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Nucleic Acids Res. 2019 Jan 25;47(2):997-1010. doi: 10.1093/nar/gky1137.

Unique mechanism of target recognition by PfoI restriction endonuclease of the CCGG-family.

Author information

1
Institute of Biotechnology, Vilnius University, Sauletekio al. 7, LT-10257 Vilnius, Lithuania.
2
Laboratory of Structural Biology, International Institute of Molecular and Cell Biology, Trojdena 4, 02-109 Warsaw, Poland.
3
Dept. of Bioinformatics, Institute of Biochemistry and Biophysics, Polish Academy of Sciences, Pawinskiego 5a, 02-106 Warsaw, Poland.

Abstract

Restriction endonucleases (REs) of the CCGG-family recognize a set of 4-8 bp target sequences that share a common CCGG or CCNGG core and possess PD…D/ExK nuclease fold. REs that interact with 5 bp sequence 5'-CCNGG flip the central N nucleotides and 'compress' the bound DNA to stack the inner base pairs to mimic the CCGG sequence. PfoI belongs to the CCGG-family and cleaves the 7 bp sequence 5'-T|CCNGGA ("|" designates cleavage position). We present here crystal structures of PfoI in free and DNA-bound forms that show unique active site arrangement and mechanism of sequence recognition. Structures and mutagenesis indicate that PfoI features a permuted E…ExD…K active site that differs from the consensus motif characteristic to other family members. Although PfoI also flips the central N nucleotides of the target sequence it does not 'compress' the bound DNA. Instead, PfoI induces a drastic change in DNA backbone conformation that shortens the distance between scissile phosphates to match that in the unperturbed CCGG sequence. Our data demonstrate the diversity and versatility of structural mechanisms employed by restriction enzymes for recognition of related DNA sequences.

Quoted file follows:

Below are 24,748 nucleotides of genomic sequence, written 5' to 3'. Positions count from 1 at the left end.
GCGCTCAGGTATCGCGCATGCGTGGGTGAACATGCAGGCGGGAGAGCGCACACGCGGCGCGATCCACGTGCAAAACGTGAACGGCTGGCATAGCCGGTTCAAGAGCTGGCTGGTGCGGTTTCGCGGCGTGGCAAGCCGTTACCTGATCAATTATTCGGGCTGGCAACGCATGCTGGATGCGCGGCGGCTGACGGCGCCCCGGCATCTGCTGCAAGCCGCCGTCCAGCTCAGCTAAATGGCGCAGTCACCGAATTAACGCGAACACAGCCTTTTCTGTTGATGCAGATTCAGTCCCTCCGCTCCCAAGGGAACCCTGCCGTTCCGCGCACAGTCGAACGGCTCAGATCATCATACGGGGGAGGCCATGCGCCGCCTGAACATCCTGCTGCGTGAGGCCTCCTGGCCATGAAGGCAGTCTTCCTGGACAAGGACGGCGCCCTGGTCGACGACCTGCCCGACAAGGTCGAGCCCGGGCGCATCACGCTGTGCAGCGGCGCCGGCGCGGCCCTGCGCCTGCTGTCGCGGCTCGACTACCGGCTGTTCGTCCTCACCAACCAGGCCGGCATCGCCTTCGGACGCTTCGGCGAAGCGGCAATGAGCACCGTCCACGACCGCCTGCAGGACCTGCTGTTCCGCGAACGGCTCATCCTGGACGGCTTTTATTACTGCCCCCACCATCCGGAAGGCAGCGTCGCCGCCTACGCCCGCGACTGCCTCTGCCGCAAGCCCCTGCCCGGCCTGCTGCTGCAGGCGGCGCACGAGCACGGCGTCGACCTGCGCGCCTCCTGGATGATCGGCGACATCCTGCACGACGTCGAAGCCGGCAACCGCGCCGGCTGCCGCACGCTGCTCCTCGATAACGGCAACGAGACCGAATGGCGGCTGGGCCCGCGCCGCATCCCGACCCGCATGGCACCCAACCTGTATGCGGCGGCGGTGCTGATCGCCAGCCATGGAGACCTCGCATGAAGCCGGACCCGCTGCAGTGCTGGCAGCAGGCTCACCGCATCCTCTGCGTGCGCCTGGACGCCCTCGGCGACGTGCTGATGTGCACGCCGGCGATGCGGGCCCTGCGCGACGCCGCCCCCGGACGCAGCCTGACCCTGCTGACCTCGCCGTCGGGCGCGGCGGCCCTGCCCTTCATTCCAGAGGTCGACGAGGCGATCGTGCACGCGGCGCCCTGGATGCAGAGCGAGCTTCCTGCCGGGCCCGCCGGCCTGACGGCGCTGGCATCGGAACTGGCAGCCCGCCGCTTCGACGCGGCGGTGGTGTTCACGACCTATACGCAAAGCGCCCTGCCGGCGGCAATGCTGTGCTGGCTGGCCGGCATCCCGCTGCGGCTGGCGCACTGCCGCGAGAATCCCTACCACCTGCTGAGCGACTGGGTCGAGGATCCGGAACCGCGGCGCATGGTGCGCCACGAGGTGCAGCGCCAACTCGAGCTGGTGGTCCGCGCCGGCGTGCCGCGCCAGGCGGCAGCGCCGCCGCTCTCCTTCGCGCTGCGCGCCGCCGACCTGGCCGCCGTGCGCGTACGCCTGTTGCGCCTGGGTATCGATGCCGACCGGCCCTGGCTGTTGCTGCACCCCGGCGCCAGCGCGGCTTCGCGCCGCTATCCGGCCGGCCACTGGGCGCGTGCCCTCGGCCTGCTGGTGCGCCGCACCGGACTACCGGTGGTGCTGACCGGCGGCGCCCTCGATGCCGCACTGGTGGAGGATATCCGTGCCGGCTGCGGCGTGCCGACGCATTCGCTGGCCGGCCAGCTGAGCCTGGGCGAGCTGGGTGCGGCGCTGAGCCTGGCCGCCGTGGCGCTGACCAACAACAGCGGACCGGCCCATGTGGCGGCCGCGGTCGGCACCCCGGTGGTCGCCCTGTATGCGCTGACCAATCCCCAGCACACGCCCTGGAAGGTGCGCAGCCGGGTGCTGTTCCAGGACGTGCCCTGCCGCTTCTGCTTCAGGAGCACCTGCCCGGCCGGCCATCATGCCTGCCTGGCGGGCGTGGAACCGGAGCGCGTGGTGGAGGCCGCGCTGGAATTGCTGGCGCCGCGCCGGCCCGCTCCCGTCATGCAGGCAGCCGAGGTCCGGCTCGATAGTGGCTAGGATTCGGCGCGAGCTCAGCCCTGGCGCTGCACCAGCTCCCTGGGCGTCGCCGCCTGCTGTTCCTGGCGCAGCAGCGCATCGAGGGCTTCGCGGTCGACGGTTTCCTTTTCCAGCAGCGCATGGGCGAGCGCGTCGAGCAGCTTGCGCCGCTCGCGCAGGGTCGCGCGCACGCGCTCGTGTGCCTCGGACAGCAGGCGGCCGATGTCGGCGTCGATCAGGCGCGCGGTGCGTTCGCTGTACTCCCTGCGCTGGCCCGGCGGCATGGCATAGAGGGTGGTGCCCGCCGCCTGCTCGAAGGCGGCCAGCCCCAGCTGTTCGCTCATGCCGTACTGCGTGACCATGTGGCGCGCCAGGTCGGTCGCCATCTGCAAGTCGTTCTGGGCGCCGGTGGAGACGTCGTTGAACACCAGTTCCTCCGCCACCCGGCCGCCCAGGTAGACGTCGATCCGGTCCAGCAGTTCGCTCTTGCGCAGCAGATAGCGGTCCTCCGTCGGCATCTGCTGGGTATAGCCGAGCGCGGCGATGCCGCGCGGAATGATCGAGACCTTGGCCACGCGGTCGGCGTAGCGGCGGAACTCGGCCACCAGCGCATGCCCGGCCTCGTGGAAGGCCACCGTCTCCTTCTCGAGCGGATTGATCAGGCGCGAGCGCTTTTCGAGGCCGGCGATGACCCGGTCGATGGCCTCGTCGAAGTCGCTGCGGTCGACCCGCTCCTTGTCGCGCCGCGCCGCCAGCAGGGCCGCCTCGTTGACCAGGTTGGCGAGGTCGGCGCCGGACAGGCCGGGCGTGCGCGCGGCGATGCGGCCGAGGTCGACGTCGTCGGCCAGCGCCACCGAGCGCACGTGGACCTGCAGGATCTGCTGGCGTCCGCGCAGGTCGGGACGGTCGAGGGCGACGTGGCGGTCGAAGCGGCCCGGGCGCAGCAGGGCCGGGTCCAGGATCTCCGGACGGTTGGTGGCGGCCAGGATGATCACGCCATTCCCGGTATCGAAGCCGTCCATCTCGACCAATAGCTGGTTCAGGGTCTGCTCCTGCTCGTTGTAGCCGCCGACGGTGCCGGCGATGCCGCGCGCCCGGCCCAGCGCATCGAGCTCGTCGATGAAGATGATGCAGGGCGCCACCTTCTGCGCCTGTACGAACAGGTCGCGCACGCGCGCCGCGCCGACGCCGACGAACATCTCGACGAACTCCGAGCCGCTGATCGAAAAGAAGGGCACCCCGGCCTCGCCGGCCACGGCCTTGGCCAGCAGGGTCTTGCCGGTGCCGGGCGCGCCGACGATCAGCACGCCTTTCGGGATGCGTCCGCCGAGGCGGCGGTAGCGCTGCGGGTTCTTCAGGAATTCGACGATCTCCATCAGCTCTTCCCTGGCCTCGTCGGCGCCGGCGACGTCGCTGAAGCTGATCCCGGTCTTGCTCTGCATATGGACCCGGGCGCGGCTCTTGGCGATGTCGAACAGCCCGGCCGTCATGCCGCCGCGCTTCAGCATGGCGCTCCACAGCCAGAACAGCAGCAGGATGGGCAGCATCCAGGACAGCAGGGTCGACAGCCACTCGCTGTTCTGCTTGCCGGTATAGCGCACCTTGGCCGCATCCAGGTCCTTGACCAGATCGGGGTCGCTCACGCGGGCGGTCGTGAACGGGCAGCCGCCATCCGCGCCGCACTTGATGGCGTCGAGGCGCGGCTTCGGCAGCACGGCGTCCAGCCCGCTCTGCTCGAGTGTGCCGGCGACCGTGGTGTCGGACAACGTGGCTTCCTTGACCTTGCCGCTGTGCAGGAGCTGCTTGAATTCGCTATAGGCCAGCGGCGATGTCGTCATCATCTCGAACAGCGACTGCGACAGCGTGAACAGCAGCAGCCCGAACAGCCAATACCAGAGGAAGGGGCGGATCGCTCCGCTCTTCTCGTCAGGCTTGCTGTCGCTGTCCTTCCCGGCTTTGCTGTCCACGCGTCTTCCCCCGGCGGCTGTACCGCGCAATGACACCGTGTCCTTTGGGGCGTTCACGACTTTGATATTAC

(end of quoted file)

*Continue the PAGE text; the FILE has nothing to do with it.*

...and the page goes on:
PMID:
30445642
PMCID:
PMC6344858
DOI:
10.1093/nar/gky1137
[Indexed for MEDLINE]
Free PMC Article

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